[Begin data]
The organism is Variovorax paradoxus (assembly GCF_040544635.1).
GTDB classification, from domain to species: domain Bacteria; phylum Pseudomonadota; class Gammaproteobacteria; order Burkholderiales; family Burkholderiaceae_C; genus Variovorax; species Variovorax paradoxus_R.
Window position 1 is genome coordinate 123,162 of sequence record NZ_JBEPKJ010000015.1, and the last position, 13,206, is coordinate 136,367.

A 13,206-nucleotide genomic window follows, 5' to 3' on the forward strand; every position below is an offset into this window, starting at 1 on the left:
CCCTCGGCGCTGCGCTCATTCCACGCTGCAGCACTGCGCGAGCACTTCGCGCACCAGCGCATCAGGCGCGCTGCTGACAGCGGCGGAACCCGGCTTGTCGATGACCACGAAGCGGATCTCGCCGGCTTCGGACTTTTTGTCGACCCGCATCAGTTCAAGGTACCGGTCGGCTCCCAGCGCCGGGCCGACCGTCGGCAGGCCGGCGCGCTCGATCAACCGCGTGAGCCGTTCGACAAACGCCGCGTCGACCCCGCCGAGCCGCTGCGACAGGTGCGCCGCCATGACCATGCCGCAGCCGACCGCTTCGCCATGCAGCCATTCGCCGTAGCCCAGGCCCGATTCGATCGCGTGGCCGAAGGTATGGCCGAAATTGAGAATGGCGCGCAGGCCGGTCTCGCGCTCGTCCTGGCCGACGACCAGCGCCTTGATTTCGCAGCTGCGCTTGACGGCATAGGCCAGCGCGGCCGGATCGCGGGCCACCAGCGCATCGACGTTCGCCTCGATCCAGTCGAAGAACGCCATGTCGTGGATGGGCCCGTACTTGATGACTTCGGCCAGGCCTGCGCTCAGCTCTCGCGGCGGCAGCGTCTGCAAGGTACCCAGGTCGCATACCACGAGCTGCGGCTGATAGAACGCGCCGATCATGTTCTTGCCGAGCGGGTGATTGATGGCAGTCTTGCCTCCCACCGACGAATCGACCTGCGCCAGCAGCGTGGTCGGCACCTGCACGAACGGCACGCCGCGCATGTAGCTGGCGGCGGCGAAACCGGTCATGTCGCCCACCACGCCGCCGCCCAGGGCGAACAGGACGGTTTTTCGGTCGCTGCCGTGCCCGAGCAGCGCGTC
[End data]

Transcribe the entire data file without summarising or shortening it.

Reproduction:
The organism is Variovorax paradoxus (assembly GCF_040544635.1).
GTDB classification, from domain to species: domain Bacteria; phylum Pseudomonadota; class Gammaproteobacteria; order Burkholderiales; family Burkholderiaceae_C; genus Variovorax; species Variovorax paradoxus_R.
Window position 1 is genome coordinate 123,162 of sequence record NZ_JBEPKJ010000015.1, and the last position, 13,206, is coordinate 136,367.

A 13,206-nucleotide genomic window follows, 5' to 3' on the forward strand; every position below is an offset into this window, starting at 1 on the left:
CCCTCGGCGCTGCGCTCATTCCACGCTGCAGCACTGCGCGAGCACTTCGCGCACCAGCGCATCAGGCGCGCTGCTGACAGCGGCGGAACCCGGCTTGTCGATGACCACGAAGCGGATCTCGCCGGCTTCGGACTTTTTGTCGACCCGCATCAGTTCAAGGTACCGGTCGGCTCCCAGCGCCGGGCCGACCGTCGGCAGGCCGGCGCGCTCGATCAACCGCGTGAGCCGTTCGACAAACGCCGCGTCGACCCCGCCGAGCCGCTGCGACAGGTGCGCCGCCATGACCATGCCGCAGCCGACCGCTTCGCCATGCAGCCATTCGCCGTAGCCCAGGCCCGATTCGATCGCGTGGCCGAAGGTATGGCCGAAATTGAGAATGGCGCGCAGGCCGGTCTCGCGCTCGTCCTGGCCGACGACCAGCGCCTTGATTTCGCAGCTGCGCTTGACGGCATAGGCCAGCGCGGCCGGATCGCGGGCCACCAGCGCATCGACGTTCGCCTCGATCCAGTCGAAGAACGCCATGTCGTGGATGGGCCCGTACTTGATGACTTCGGCCAGGCCTGCGCTCAGCTCTCGCGGCGGCAGCGTCTGCAAGGTACCCAGGTCGCATACCACGAGCTGCGGCTGATAGAACGCGCCGATCATGTTCTTGCCGAGCGGGTGATTGATGGCAGTCTTGCCTCCCACCGACGAATCGACCTGCGCCAGCAGCGTGGTCGGCACCTGCACGAACGGCACGCCGCGCATGTAGCTGGCGGCGGCGAAACCGGTCATGTCGCCCACCACGCCGCCGCCCAGGGCGAACAGGACGGTTTTTCGGTCGCTGCCGTGCCCGAGCAGCGCGTC